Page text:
Nehi Corp. v. Mission Dry Corp, 213 F.2d 950 (3d Cir. 1954)

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US Court of Appeals for the Third Circuit - 213 F.2d 950 (3d Cir. 1954) Argued May 18, 1954
Decided June 16, 1954

Ellis W. Leavenworth, New York City (Watson, Leavenworth, Kelton & Taggart, New York, N. Y., Parker & Walsh, Washington, D. C., Richards, Layton & Finger, Wilmington, Del., Raymond A. Walsh, Henry M. Canby, Wilmington, Del., on the brief), for appellant.

Albert J. Fihe, Burbank, Cal. (Morris, Steel, Nichols & Arsht, and William S. Megonical, Jr., Wilmington, Del., on the brief), for appellee.

Before McLAUGHLIN, STALEY and HASTIE, Circuit Judges.


The district court dismissed Nehi Corporation's action to cancel Mission Dry Corporation's registered trade-mark for soft drinks and bases and concentrates for preparing same. Nehi appeals.

Its first proposition is that Mission's trade-mark "Royal Punch" is confusingly similar to its trade-mark "Royal Crown" when both are applied to soft drinks. It reasons that the test for confusion is applied to ordinary purchasers; that the ordinary purchasers of soft drinks are careless and casual purchasers; therefore the confusion test in this instance should be applied to careless and casual purchasers.

We find nothing in the record to support the contention that the ordinary soft drink buyer is a careless and casual buyer but, even so, we note that Chief Judge Leahy in his opinion made specific allowance "for the facts and circumstances attendant upon the ordinary retail purchase of soft drinks, viz., small price, types of purchasers, and places of sale." 117 F. Supp. 116, 117.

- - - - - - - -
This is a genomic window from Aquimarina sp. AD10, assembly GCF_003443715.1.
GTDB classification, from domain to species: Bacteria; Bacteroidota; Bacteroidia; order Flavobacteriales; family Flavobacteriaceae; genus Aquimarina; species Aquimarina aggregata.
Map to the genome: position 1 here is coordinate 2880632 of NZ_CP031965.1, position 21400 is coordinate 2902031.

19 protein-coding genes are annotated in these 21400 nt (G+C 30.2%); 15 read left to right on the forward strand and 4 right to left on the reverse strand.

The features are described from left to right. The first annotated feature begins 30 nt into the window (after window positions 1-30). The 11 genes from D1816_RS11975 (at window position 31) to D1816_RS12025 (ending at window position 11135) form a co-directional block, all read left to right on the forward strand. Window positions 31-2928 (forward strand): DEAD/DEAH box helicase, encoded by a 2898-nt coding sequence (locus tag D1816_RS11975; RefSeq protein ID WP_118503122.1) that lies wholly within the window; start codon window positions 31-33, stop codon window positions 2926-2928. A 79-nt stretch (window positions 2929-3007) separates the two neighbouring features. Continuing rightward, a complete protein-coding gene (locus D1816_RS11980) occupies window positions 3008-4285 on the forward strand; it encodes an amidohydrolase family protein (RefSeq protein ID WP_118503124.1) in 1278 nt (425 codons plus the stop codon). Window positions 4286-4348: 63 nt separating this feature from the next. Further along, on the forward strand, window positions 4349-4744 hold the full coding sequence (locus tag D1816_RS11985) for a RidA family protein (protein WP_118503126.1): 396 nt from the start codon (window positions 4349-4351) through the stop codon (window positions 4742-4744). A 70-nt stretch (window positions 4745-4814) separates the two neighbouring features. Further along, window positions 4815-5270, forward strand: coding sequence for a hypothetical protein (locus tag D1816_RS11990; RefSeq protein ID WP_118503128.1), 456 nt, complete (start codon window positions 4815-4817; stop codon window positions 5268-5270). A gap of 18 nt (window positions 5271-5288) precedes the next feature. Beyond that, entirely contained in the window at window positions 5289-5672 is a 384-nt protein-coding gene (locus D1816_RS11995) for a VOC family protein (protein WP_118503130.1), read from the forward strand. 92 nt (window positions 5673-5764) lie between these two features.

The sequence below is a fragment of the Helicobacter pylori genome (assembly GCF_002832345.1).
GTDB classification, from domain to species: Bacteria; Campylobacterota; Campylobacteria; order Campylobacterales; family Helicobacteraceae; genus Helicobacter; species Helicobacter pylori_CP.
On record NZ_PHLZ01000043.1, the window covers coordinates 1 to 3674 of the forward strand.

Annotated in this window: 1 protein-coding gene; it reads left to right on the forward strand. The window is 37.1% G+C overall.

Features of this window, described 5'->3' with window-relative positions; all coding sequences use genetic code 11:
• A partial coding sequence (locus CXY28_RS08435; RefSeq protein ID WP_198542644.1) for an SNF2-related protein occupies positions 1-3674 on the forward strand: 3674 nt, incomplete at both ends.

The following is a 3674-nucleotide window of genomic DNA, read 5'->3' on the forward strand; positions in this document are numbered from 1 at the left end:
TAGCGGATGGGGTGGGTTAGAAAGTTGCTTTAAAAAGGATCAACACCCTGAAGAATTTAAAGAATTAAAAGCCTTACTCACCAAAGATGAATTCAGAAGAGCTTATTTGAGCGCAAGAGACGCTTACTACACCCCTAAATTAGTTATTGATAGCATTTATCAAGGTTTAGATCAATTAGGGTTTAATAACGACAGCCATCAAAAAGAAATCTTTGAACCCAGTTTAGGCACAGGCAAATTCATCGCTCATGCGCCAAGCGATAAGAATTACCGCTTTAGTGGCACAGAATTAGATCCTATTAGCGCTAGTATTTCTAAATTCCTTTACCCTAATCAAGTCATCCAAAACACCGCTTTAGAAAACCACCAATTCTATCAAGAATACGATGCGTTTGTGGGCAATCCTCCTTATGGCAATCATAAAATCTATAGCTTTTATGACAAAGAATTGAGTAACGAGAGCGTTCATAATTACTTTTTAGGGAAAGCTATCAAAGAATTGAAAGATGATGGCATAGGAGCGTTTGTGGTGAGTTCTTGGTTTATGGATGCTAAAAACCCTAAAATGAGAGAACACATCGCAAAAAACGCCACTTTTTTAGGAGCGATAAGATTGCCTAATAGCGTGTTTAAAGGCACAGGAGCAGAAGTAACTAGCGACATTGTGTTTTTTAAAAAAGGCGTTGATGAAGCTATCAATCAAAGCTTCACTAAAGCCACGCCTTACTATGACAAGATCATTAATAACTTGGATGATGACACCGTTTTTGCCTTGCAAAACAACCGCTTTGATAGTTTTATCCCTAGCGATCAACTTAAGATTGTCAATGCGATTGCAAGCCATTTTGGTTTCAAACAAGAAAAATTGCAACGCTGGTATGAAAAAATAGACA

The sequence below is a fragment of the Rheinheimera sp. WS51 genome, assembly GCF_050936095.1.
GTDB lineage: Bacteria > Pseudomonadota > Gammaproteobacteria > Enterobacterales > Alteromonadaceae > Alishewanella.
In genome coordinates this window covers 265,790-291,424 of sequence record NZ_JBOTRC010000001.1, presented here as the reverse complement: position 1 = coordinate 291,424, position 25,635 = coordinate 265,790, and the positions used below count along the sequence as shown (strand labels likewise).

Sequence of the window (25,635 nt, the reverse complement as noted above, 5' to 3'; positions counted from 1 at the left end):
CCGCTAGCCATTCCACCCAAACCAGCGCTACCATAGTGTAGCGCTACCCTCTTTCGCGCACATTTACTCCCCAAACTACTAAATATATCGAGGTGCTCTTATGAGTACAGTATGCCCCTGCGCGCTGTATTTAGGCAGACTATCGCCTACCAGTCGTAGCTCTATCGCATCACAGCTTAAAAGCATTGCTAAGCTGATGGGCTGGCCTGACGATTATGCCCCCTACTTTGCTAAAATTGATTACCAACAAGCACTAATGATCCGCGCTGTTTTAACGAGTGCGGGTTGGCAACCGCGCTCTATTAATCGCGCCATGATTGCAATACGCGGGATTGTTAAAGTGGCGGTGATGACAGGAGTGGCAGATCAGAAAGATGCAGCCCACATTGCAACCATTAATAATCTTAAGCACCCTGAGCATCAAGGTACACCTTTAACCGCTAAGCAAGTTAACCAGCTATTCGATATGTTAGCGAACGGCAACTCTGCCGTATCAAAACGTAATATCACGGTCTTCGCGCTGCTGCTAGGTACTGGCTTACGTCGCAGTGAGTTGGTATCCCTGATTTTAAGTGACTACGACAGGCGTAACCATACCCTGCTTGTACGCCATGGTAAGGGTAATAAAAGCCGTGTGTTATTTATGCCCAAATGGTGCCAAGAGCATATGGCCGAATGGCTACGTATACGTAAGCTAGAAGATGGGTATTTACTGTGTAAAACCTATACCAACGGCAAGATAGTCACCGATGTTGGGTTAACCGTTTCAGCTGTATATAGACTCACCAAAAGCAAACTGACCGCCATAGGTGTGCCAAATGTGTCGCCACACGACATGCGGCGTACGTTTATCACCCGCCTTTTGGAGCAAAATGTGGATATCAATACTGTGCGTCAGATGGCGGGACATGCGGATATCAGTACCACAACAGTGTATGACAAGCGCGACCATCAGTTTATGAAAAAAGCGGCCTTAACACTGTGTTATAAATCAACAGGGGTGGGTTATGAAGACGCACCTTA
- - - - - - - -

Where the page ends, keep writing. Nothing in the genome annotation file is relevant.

One of the cases relied upon by the trial court in ascertaining whether the confusion existed was his own opinion in Telechron, Inc., v. Telicon Corp., D. C., 97 F. Supp. 131, which we affirmed in 3 Cir., 1952, 198 F.2d 903. The latter decision with others of the type is here relied upon by appellant.

On the issue of confusion it is evident from the trial judge's opinion that he had very much in mind just what and who were involved. Using the same sound standard as he had in the Telechron matter, namely, whether an average buyer is unable to distinguish defendant's name or mark from his recollection of plaintiff's mark, the court concluded that, as he stated in his opinion, "I think there is a sufficient dissimilarity in appearance of the two marks, their pronunciation or sound, and their suggestiveness so that the ordinary purchaser would not confuse them." Our own examination of the record convinces us that the trial court's determination of that issue of fact is not only supported by the evidence but is clearly the right decision. Cf. Q-Tips, Inc., v. Johnson & Johnson, 3 Cir., 1953, 206 F.2d 144.

We agree with the district court that there is no necessity at this time of examining into the question of laches on the part of the appellant as determined by the Commissioner of Patents.

The judgment of the district court will be affirmed.